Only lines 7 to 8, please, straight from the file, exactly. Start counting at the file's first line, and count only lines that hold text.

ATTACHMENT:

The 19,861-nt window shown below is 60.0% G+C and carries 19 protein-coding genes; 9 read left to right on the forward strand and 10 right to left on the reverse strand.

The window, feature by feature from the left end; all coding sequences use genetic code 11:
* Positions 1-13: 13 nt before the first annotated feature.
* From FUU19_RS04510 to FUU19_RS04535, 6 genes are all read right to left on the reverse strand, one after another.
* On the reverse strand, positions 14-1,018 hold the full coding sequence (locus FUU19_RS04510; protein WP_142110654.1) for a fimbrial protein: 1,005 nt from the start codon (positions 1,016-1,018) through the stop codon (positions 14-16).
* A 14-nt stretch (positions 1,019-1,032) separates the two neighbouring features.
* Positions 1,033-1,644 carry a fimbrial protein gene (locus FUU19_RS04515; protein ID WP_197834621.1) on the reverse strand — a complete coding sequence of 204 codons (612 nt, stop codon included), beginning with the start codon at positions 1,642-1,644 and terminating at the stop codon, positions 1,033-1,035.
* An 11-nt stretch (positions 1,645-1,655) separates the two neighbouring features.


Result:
* Positions 1,033-1,644 carry a fimbrial protein gene (locus FUU19_RS04515; protein ID WP_197834621.1) on the reverse strand — a complete coding sequence of 204 codons (612 nt, stop codon included), beginning with the start codon at positions 1,642-1,644 and terminating at the stop codon, positions 1,033-1,035.
* An 11-nt stretch (positions 1,645-1,655) separates the two neighbouring features.